Although T cells have commanded most of the attention in the burgeoning immuno-oncology field, there is a growing appreciation that other immune cells have important roles in tumor surveillance and would represent attractive therapeutic targets.
While the path to regulatory approval for this drug class is not wrinkle free, recent data suggest a potentially significant role for this treatment paradigm in rational combinations of immunotherapy and targeted therapy that capitalize on their unique mechanism of action.
Natural Born Killers
First discovered more than 40 years ago, the NK cells are called "natural killers" because of their ability to rapidly kill target cells without having to be primed first, for example, by exposure to an antigen, as is necessary for T cells.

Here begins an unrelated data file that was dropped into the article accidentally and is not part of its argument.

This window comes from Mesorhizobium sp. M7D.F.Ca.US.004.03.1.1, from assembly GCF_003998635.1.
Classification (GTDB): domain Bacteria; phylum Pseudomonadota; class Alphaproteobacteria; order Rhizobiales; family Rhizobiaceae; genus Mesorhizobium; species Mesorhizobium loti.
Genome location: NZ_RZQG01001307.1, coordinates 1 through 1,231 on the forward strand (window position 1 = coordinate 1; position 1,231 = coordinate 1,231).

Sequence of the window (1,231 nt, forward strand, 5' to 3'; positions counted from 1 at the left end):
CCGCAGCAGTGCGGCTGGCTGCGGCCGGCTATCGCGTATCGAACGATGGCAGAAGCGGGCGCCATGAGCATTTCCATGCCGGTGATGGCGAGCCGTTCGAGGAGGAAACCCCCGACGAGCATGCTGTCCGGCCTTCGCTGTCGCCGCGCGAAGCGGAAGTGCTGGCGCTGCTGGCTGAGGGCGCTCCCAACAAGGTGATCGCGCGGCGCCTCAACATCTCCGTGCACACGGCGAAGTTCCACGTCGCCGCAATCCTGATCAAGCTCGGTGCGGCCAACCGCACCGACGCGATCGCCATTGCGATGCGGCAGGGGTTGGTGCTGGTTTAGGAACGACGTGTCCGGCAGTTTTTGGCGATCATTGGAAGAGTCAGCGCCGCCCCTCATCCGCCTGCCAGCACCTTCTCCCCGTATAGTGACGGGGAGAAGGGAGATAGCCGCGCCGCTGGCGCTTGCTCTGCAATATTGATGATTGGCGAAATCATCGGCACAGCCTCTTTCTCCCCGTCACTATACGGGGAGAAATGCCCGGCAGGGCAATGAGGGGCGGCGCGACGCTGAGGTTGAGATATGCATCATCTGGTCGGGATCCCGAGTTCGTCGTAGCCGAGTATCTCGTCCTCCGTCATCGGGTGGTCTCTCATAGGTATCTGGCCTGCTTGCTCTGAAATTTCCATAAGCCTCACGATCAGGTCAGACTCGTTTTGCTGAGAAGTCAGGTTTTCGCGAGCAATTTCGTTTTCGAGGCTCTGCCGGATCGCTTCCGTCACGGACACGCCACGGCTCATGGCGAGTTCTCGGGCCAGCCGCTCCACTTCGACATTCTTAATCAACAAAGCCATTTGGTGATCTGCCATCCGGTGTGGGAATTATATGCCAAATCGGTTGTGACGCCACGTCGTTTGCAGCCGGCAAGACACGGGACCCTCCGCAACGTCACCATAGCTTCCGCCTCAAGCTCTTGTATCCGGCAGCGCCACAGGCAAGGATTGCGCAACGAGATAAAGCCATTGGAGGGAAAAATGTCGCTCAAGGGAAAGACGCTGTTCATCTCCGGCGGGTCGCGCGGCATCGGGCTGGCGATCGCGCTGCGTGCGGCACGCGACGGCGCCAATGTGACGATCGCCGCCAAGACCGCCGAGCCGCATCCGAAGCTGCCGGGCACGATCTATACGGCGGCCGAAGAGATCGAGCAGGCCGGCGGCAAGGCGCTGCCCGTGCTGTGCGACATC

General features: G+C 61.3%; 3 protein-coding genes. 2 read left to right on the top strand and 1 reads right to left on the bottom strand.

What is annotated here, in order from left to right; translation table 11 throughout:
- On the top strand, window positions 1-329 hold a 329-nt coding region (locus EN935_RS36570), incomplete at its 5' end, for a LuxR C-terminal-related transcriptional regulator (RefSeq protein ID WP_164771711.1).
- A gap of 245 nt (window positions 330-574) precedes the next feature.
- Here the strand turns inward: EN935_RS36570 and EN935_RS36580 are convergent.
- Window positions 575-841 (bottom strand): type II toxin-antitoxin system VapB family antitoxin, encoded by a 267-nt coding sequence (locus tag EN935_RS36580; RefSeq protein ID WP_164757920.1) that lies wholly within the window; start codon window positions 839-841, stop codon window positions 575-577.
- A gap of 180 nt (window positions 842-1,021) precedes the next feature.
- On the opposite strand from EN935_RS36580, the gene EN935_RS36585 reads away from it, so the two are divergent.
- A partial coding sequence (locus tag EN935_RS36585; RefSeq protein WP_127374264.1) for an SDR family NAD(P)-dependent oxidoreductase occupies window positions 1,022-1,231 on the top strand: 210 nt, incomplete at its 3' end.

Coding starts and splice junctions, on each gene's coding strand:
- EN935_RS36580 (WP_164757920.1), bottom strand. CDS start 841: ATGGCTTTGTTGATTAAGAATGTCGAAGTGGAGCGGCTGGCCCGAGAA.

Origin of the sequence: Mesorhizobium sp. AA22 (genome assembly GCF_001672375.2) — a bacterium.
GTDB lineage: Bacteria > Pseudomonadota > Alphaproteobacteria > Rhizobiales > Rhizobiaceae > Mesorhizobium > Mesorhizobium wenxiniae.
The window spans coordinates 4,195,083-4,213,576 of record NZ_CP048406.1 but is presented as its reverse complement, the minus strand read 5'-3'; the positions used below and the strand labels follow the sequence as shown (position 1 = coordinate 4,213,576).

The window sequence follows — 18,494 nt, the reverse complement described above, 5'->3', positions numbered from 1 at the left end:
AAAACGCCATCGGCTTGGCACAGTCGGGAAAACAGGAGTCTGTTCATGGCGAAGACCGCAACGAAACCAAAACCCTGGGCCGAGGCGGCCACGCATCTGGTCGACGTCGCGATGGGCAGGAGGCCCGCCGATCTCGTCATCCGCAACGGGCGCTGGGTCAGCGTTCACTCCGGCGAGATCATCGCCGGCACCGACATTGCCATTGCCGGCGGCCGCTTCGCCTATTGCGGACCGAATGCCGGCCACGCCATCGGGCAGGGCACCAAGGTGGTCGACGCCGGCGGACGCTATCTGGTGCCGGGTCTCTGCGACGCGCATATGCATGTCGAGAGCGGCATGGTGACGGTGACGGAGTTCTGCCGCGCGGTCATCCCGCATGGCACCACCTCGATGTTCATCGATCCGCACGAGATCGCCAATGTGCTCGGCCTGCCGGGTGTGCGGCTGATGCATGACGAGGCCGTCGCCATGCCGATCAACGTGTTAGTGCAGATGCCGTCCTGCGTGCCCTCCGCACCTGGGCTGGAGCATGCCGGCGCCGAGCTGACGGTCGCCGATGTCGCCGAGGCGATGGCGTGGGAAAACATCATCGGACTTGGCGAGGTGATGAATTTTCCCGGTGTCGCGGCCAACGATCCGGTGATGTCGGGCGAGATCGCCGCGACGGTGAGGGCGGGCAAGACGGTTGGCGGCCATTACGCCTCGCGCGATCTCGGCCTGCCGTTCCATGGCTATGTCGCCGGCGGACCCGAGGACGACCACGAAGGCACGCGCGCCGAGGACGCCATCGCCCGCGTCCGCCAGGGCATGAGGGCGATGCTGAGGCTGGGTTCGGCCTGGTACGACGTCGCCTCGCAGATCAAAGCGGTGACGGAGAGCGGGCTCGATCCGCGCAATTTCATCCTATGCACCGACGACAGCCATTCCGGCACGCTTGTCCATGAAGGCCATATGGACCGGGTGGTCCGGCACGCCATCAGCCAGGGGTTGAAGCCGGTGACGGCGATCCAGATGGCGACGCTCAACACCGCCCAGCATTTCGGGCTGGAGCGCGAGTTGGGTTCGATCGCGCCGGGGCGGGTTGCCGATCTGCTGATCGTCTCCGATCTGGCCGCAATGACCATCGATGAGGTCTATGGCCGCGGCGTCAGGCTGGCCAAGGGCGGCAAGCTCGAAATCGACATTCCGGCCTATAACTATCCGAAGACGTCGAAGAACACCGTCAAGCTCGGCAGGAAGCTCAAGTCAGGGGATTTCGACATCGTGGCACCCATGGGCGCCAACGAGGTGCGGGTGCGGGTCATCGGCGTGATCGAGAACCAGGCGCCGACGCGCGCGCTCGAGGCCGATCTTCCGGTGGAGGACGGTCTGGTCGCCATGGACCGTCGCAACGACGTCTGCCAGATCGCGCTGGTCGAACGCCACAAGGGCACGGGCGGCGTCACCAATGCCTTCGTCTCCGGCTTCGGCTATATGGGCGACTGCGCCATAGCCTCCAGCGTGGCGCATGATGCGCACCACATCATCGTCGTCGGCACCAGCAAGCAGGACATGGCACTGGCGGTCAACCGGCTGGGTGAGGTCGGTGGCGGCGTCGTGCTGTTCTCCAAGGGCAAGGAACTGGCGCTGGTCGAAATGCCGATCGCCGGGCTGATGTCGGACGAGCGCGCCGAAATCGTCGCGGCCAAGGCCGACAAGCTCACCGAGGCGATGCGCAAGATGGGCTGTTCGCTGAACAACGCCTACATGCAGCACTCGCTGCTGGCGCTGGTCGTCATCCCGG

Studies have now shown that NK cells play an important role in the antitumor immune response, but tumors also appear to have evolved mechanisms of overcoming NK cell–mediated immune surveillance. Depletion of NK cells or impaired NK cell function has been noted in various cancer types.
KIRs Play Dual Immune System Roles
One of the central receptor families involved in NK-cell activation is the KIRs, encoded by a group of 15 functional and 2 pseudogenes found within a section of chromosome 19 known as the leukocyte receptor complex.
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